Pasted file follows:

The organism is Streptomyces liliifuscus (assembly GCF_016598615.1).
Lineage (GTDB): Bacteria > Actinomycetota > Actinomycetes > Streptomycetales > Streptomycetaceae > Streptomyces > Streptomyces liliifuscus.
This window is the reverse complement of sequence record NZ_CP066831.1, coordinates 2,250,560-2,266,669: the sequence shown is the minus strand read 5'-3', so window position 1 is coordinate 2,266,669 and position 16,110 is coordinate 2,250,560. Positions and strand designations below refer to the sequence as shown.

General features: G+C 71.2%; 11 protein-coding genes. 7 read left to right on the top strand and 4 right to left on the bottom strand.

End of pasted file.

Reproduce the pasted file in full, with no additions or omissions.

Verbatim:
The organism is Streptomyces liliifuscus (assembly GCF_016598615.1).
Lineage (GTDB): Bacteria > Actinomycetota > Actinomycetes > Streptomycetales > Streptomycetaceae > Streptomyces > Streptomyces liliifuscus.
This window is the reverse complement of sequence record NZ_CP066831.1, coordinates 2,250,560-2,266,669: the sequence shown is the minus strand read 5'-3', so window position 1 is coordinate 2,266,669 and position 16,110 is coordinate 2,250,560. Positions and strand designations below refer to the sequence as shown.

General features: G+C 71.2%; 11 protein-coding genes. 7 read left to right on the top strand and 4 right to left on the bottom strand.